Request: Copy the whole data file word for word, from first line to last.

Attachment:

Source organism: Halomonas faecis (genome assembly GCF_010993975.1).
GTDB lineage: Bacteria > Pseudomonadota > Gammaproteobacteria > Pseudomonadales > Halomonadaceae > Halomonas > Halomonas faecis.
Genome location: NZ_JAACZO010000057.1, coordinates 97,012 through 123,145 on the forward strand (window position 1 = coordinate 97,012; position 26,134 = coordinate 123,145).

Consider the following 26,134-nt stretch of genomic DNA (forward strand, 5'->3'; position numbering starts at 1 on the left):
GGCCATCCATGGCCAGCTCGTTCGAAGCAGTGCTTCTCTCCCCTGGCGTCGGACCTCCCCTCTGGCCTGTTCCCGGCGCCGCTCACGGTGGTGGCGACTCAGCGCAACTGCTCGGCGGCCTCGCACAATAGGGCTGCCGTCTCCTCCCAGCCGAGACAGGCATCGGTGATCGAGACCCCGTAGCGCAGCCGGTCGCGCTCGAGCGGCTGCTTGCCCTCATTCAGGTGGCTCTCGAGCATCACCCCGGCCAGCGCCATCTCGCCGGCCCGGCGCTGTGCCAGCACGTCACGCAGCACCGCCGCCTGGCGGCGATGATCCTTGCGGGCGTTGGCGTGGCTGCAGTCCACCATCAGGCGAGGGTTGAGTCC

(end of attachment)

Source organism: Halomonas faecis (genome assembly GCF_010993975.1).
GTDB lineage: Bacteria > Pseudomonadota > Gammaproteobacteria > Pseudomonadales > Halomonadaceae > Halomonas > Halomonas faecis.
Genome location: NZ_JAACZO010000057.1, coordinates 97,012 through 123,145 on the forward strand (window position 1 = coordinate 97,012; position 26,134 = coordinate 123,145).

Consider the following 26,134-nt stretch of genomic DNA (forward strand, 5'->3'; position numbering starts at 1 on the left):
GGCCATCCATGGCCAGCTCGTTCGAAGCAGTGCTTCTCTCCCCTGGCGTCGGACCTCCCCTCTGGCCTGTTCCCGGCGCCGCTCACGGTGGTGGCGACTCAGCGCAACTGCTCGGCGGCCTCGCACAATAGGGCTGCCGTCTCCTCCCAGCCGAGACAGGCATCGGTGATCGAGACCCCGTAGCGCAGCCGGTCGCGCTCGAGCGGCTGCTTGCCCTCATTCAGGTGGCTCTCGAGCATCACCCCGGCCAGCGCCATCTCGCCGGCCCGGCGCTGTGCCAGCACGTCACGCAGCACCGCCGCCTGGCGGCGATGATCCTTGCGGGCGTTGGCGTGGCTGCAGTCCACCATCAGGCGAGGGTTGAGTCC